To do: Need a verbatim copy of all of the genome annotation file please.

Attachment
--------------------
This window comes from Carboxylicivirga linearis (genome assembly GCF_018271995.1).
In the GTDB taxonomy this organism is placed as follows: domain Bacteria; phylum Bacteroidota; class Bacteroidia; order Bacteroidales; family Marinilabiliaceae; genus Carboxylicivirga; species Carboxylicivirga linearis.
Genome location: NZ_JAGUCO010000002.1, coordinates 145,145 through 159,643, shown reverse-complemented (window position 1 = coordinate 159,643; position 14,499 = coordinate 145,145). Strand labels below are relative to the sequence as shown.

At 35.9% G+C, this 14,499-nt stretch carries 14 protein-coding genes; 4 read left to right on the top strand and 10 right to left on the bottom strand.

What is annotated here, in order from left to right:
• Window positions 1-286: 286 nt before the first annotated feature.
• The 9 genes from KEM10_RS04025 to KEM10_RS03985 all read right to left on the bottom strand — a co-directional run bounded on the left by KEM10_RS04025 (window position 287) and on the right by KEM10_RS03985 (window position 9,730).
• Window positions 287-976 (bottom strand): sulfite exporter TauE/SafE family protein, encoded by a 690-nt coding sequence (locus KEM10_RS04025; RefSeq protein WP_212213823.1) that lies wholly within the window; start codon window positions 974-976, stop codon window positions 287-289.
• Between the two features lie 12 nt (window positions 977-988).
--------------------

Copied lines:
This window comes from Carboxylicivirga linearis (genome assembly GCF_018271995.1).
In the GTDB taxonomy this organism is placed as follows: domain Bacteria; phylum Bacteroidota; class Bacteroidia; order Bacteroidales; family Marinilabiliaceae; genus Carboxylicivirga; species Carboxylicivirga linearis.
Genome location: NZ_JAGUCO010000002.1, coordinates 145,145 through 159,643, shown reverse-complemented (window position 1 = coordinate 159,643; position 14,499 = coordinate 145,145). Strand labels below are relative to the sequence as shown.

At 35.9% G+C, this 14,499-nt stretch carries 14 protein-coding genes; 4 read left to right on the top strand and 10 right to left on the bottom strand.

What is annotated here, in order from left to right:
• Window positions 1-286: 286 nt before the first annotated feature.
• The 9 genes from KEM10_RS04025 to KEM10_RS03985 all read right to left on the bottom strand — a co-directional run bounded on the left by KEM10_RS04025 (window position 287) and on the right by KEM10_RS03985 (window position 9,730).
• Window positions 287-976 (bottom strand): sulfite exporter TauE/SafE family protein, encoded by a 690-nt coding sequence (locus KEM10_RS04025; RefSeq protein WP_212213823.1) that lies wholly within the window; start codon window positions 974-976, stop codon window positions 287-289.
• Between the two features lie 12 nt (window positions 977-988).